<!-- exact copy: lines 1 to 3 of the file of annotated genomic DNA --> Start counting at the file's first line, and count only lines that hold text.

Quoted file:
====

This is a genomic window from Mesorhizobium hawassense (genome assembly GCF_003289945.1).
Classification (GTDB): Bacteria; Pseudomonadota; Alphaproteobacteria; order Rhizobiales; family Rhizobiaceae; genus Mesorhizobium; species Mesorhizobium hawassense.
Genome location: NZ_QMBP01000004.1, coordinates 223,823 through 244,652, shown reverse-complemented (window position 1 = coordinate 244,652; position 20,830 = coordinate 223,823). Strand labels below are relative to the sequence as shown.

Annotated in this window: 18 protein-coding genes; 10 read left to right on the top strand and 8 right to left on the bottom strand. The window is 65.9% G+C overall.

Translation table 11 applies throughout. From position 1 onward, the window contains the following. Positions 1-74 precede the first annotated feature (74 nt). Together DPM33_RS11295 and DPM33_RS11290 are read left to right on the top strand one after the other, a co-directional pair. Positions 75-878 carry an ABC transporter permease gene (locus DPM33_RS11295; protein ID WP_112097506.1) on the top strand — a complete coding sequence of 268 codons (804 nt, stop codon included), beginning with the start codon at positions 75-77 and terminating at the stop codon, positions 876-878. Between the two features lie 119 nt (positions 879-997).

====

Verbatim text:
This is a genomic window from Mesorhizobium hawassense (genome assembly GCF_003289945.1).
Classification (GTDB): Bacteria; Pseudomonadota; Alphaproteobacteria; order Rhizobiales; family Rhizobiaceae; genus Mesorhizobium; species Mesorhizobium hawassense.
Genome location: NZ_QMBP01000004.1, coordinates 223,823 through 244,652, shown reverse-complemented (window position 1 = coordinate 244,652; position 20,830 = coordinate 223,823). Strand labels below are relative to the sequence as shown.